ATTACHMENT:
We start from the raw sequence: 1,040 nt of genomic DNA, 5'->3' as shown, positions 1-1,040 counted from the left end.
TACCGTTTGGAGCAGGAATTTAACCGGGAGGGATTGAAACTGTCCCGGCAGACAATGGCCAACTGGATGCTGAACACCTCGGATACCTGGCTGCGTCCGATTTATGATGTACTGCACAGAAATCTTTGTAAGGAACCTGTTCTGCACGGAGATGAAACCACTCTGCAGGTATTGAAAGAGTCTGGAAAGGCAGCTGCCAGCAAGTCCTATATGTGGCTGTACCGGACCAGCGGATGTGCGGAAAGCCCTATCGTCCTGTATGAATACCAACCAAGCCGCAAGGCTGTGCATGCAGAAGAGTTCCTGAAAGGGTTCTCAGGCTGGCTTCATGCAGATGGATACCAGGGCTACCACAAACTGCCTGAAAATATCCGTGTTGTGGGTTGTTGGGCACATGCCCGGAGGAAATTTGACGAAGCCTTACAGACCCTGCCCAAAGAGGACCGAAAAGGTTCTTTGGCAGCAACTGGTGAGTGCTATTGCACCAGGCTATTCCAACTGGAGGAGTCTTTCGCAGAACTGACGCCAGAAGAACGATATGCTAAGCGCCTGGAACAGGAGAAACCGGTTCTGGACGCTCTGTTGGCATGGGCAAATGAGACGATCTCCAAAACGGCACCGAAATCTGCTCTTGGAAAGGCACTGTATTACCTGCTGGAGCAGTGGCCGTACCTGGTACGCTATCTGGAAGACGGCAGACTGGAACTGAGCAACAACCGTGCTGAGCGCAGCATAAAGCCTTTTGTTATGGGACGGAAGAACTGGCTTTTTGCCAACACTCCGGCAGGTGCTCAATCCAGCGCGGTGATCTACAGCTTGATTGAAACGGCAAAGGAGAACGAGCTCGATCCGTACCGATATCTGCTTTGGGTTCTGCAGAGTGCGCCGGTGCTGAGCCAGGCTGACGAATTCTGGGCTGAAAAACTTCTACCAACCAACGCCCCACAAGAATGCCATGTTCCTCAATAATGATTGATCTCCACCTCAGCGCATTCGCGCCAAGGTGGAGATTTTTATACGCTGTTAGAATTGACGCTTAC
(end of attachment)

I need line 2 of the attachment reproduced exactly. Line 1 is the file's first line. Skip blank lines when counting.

TACCGTTTGGAGCAGGAATTTAACCGGGAGGGATTGAAACTGTCCCGGCAGACAATGGCCAACTGGATGCTGAACACCTCGGATACCTGGCTGCGTCCGATTTATGATGTACTGCACAGAAATCTTTGTAAGGAACCTGTTCTGCACGGAGATGAAACCACTCTGCAGGTATTGAAAGAGTCTGGAAAGGCAGCTGCCAGCAAGTCCTATATGTGGCTGTACCGGACCAGCGGATGTGCGGAAAGCCCTATCGTCCTGTATGAATACCAACCAAGCCGCAAGGCTGTGCATGCAGAAGAGTTCCTGAAAGGGTTCTCAGGCTGGCTTCATGCAGATGGATACCAGGGCTACCACAAACTGCCTGAAAATATCCGTGTTGTGGGTTGTTGGGCACATGCCCGGAGGAAATTTGACGAAGCCTTACAGACCCTGCCCAAAGAGGACCGAAAAGGTTCTTTGGCAGCAACTGGTGAGTGCTATTGCACCAGGCTATTCCAACTGGAGGAGTCTTTCGCAGAACTGACGCCAGAAGAACGATATGCTAAGCGCCTGGAACAGGAGAAACCGGTTCTGGACGCTCTGTTGGCATGGGCAAATGAGACGATCTCCAAAACGGCACCGAAATCTGCTCTTGGAAAGGCACTGTATTACCTGCTGGAGCAGTGGCCGTACCTGGTACGCTATCTGGAAGACGGCAGACTGGAACTGAGCAACAACCGTGCTGAGCGCAGCATAAAGCCTTTTGTTATGGGACGGAAGAACTGGCTTTTTGCCAACACTCCGGCAGGTGCTCAATCCAGCGCGGTGATCTACAGCTTGATTGAAACGGCAAAGGAGAACGAGCTCGATCCGTACCGATATCTGCTTTGGGTTCTGCAGAGTGCGCCGGTGCTGAGCCAGGCTGACGAATTCTGGGCTGAAAAACTTCTACCAACCAACGCCCCACAAGAATGCCATGTTCCTCAATAATGATTGATCTCCACCTCAGCGCATTCGCGCCAAGGTGGAGATTTTTATACGCTGTTAGAATTGACGCTTAC